December 1996 — The past decade has brought rapid scientific progress in understanding the role of the ocean in climate and climate change. The ocean is involved in the climate system primarily because it stores heat, water, and carbon dioxide, moves them around on the earth, and exchanges these and other elements with the atmosphere. Three important premises of the oceans and climate story are:
The ocean and atmosphere are coupled—their "mean states," evolution, and variability are linked. Ocean currents are primarily a response to exchanges of momentum, heat, and water vapor between ocean and atmosphere, and the resulting ocean circulation stores, redistributes, and releases these and other properties. The atmospheric part of this coupled system exhibits variability through shifts in intensity and location of pressure centers and pressure gradients, the storms that they spawn and steer, and the associated distributions of temperature and water content. Oceanic variability includes anomalies of sea surface temperature, salinity,* and sea ice, as well as of the internal distribution of heat and salt content, and changes in the patterns and intensities of oceanic circulation. These coupled ocean–atmosphere changes may impact the land through phases of drought and deluge, heat and cold, and storminess.
One example of coupled ocean-atmosphere variability is the El Niño/Southern Oscillation or ENSO. The appearance of warm water at the ocean's surface in the eastern tropical Pacific off South America has a dramatic impact on weather and seasonal-to-interannual climate. Considerable effort has been dedicated to developing the ability to predict ENSO, including deployment and maintenance of buoys and other observational systems in the tropical Pacific and sustained attention to improving models of ENSO. However, ENSO is but one of the mechanisms by which the ocean and atmosphere influence one another. Such coupling occurs on many time scales, even over centuries. There is growing interest among the oceanographic community in developing a better understanding of the ocean's role in climate changes on decadal to centennial time scales, and many of the articles in this issue focus on such variability in the North Atlantic Ocean.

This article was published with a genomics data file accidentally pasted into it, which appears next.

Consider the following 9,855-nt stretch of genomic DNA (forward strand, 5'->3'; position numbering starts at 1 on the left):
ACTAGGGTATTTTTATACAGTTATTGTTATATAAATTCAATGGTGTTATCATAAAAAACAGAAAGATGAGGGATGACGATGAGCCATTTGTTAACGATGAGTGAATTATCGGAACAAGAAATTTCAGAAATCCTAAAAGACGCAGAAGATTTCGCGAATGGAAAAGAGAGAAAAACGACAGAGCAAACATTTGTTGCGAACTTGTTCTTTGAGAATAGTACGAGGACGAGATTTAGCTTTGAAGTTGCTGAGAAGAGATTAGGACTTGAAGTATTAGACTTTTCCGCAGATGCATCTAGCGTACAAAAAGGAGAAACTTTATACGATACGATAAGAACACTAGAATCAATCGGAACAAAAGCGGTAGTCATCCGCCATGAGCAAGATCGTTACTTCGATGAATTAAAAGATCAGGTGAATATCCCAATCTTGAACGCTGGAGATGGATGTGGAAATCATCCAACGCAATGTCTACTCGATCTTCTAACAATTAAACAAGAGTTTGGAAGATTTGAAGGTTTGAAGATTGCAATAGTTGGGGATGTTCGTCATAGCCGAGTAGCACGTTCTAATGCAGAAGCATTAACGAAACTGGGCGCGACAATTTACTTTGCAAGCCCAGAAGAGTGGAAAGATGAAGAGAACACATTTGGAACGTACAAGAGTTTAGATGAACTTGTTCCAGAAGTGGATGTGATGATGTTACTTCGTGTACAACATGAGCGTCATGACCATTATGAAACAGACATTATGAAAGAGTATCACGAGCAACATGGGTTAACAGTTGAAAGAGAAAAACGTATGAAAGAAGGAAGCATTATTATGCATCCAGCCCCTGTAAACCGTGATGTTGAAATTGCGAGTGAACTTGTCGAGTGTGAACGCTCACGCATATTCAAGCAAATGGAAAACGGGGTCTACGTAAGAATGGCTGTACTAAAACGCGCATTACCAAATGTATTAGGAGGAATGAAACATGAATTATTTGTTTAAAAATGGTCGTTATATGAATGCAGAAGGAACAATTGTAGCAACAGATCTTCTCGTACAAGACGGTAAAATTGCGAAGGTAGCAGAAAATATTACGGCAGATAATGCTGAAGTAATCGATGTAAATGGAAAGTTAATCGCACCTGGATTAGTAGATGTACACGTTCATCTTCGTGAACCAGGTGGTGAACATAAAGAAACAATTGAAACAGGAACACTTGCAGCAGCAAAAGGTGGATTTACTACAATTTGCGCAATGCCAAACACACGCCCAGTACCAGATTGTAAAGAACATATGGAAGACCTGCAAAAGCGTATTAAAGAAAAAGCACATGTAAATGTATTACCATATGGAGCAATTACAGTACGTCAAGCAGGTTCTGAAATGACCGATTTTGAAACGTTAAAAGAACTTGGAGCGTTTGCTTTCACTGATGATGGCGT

There are, as yet, no continuing observations dedicated, as the observing network in the tropical Pacific is to ENSO, to monitoring, understanding, and predicting decadal climate variability involving ocean-atmosphere interaction. Our challenges are to learn from what observations and modeling have been done and to develop strategies for future work.
Sustained observations allow scientists to detect climatic spatial patterns. For example, the figure at right shows interdecadal change in land and sea surface temperatures. This figure is taken from the 1996 Intergovernmental Panel on Climate Change (IPCC) report, a huge effort of the international climate research community to assess Earth's climatic state every five years. The predominating orange indicates that the earth's surface has been, on average, warmer the past 20 years compared to the preceding 20 years. Significant blue areas, principally over the oceans, show that the warming has not occurred everywhere: Large areas of the subpolar North Atlantic are cold, sandwiched between warm northern North America and northern Eurasia, and the North Pacific is also cold, but with a subtropical emphasis rather than a subpolar emphasis.
The figure at right puts a longer time perspective on the warming by showing the hemispheric and global average temperature over the past 135 years, the rough limit of useful sustained measurements. These curves show the overall global warming beginning with the industrial age, but note the roughly 60 year oscillation this century, particularly in the northern hemisphere, showing steeper warming trends 1910–1940/1945 and 1975–1995. Time series like these lie at the heart of controversies about global warming as a trend versus as a phase of some mode of "natural" climate variability.
Continued sustained measurements of a broad array of climate indicators will eventually directly answer key questions: Is the steep temperature rise of the past 20 years the portent of a crisis: a rise that will continue through the next century and evolve into an increasingly major climate perturbation? Or is the steep rise "just" a phase of a natural oscillation of the climate system superimposed on a less severe warming? Or is the entire warming trend of the past 135 years itself just the warming phase of a still longer natural oscillation? There is a preponderance of scientific judgement, as carefully compiled and described by the IPCC, that the answer will be somewhere between the first two possibilities, and that this is caused by human impact on the climate system.
This issue of Oceanus emphasizes the North Atlantic Ocean, but, to answer these scientific questions, we must also take on the challenges of filling in many sparsely sampled regions, building on the ENSO work in the Pacific and decadal variability research in the North Atlantic, and working toward understanding on a global basis.